Conclusions and Recommendations
We identified 40 relevant studies, most conducted in the United States and Europe during the last decade. Some descriptive studies provided early evidence of heat-related morbidity in specific cities during a single heat wave, and research has expanded recently to address the temperature–morbidity relationship in larger and more diverse populations in multiple areas. Although the case-crossover approach has seldom been used (Green et al. 2009; Hong et al. 2003; Kyobutungi et al. 2005), it is expected to be increasingly applied because of its ability to effectively control for individual-level confounding.
A number of well-controlled studies showed that ambient temperature was significantly associated with total and cause-specific morbidities, in which most reported heat effects with only a few reporting cold effects. Several studies found U- or V-shaped exposure–response relationships, with morbidity increasing at both ends of the temperature scale. The majority of studies reported detrimental effects of heat on the same day or up to the following 3 days, and longer cold effects up to a 2- to 3-week lag, with no substantial effects after more than 1 month.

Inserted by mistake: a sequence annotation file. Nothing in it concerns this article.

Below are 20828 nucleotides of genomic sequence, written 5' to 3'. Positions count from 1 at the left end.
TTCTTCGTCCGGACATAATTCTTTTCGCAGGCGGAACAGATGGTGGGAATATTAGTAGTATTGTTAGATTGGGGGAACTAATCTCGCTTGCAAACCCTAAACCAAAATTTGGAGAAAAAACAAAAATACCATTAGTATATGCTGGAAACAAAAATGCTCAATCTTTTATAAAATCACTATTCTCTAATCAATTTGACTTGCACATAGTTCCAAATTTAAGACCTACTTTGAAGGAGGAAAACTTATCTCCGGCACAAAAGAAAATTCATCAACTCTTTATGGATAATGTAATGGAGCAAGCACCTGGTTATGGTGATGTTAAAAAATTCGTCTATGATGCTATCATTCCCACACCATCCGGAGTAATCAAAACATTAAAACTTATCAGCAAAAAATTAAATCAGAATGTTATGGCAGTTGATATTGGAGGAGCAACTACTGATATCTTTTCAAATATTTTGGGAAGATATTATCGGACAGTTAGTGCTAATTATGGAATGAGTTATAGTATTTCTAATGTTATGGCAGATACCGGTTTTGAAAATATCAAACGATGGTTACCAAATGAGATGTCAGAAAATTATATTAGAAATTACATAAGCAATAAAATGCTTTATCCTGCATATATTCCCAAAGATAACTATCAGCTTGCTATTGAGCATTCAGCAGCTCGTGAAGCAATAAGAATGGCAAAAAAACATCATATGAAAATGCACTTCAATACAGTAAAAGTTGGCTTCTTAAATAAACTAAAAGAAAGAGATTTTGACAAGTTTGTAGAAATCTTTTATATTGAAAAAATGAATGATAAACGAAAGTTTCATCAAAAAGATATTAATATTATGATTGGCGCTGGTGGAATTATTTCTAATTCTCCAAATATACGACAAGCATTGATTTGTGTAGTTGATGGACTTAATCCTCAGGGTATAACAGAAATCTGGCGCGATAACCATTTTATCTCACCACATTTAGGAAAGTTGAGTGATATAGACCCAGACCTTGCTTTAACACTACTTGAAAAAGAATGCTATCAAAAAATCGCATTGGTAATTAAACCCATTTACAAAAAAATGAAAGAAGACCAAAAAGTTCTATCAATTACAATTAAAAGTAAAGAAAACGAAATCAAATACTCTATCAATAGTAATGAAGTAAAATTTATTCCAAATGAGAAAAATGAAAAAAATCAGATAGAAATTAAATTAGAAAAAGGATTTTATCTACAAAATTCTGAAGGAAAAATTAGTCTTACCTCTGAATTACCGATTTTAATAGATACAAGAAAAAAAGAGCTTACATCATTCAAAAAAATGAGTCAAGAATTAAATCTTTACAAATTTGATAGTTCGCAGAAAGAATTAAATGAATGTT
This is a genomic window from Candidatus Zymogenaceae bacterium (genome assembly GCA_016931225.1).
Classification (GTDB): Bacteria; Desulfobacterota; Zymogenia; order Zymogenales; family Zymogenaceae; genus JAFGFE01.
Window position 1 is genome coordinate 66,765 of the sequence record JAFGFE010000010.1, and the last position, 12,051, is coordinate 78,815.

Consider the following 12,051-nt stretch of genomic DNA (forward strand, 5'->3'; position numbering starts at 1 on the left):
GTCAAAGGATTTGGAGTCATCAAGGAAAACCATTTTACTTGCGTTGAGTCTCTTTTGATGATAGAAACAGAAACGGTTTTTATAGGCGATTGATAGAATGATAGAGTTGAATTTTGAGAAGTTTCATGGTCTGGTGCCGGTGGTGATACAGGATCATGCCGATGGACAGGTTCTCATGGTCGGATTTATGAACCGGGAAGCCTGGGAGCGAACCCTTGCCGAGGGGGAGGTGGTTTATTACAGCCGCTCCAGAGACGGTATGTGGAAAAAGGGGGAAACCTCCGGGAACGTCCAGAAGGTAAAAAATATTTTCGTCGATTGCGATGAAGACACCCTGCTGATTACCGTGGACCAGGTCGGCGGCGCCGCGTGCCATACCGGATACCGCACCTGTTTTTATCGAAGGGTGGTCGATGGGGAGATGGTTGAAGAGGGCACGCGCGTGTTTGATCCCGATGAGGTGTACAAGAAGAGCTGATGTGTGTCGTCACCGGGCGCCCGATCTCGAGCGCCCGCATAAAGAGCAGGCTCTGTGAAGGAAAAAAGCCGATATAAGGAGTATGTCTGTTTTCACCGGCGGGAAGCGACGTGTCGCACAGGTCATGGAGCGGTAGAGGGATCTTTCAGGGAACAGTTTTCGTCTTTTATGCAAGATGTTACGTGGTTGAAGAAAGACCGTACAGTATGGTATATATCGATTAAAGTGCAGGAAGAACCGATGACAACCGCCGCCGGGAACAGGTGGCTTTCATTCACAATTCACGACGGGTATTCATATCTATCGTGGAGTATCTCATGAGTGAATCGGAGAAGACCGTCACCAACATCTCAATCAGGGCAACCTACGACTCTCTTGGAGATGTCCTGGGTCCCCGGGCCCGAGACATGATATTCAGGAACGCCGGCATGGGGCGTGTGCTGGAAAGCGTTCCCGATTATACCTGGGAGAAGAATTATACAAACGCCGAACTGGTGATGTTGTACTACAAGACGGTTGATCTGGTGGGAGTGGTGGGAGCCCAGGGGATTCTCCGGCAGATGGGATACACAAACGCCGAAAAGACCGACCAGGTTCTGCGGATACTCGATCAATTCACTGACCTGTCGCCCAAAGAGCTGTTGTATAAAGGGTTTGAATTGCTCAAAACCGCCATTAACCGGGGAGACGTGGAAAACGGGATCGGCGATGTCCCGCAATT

A number of reasons may explain the heterogeneity of results across these studies. First, previous studies covered a wide range of populations in various geographical locations. Besides different demographic characteristics, some domestic and local adaptation factors could influence the direction and magnitude of the effects of ambient temperature on nonfatal health outcomes. For example, Ostro et al. (2010) estimated that the use of air conditioning could significantly reduce the effects of temperature on hospitalizations for multiple diseases, with 0.76% absolute reduction in excess risk of cardiovascular disease for every 10% increase in air conditioner ownership. Second, many temperature indicators have been used to define exposure, including minimum, mean, maximum temperature, diurnal temperature range, apparent temperature, and Humidex. However, which temperature measure is better to predict morbidity remains to be determined. Third, studies have evaluated different measures of morbidity, including general practitioner visits (Hajat et al. 2004; Hajat and Haines 2002), emergency department visits or admissions (Liang et al. 2009; Wang et al. 2009), and hospitalizations (Lin et al. 2009; Michelozzi et al. 2009). They are not mutually exclusive (e.g., a patient visiting an emergency department could be subsequently admitted to the hospital). Emergency is typically considered to be less severe and more acute than hospitalization, which implies that it can catch the effect of temperature change at the early stage. It has been suggested that studies including emergency department visits may yield more valuable information for describing the epidemiology of temperature-related morbidity than a hospitalization-only study (Knowlton et al. 2009). Finally, there were also many methodological differences across studies, including statistical models, study population characteristics (e.g., age and sex), use of lag days (e.g., a single lag and multiple lag), and potential confounders considered.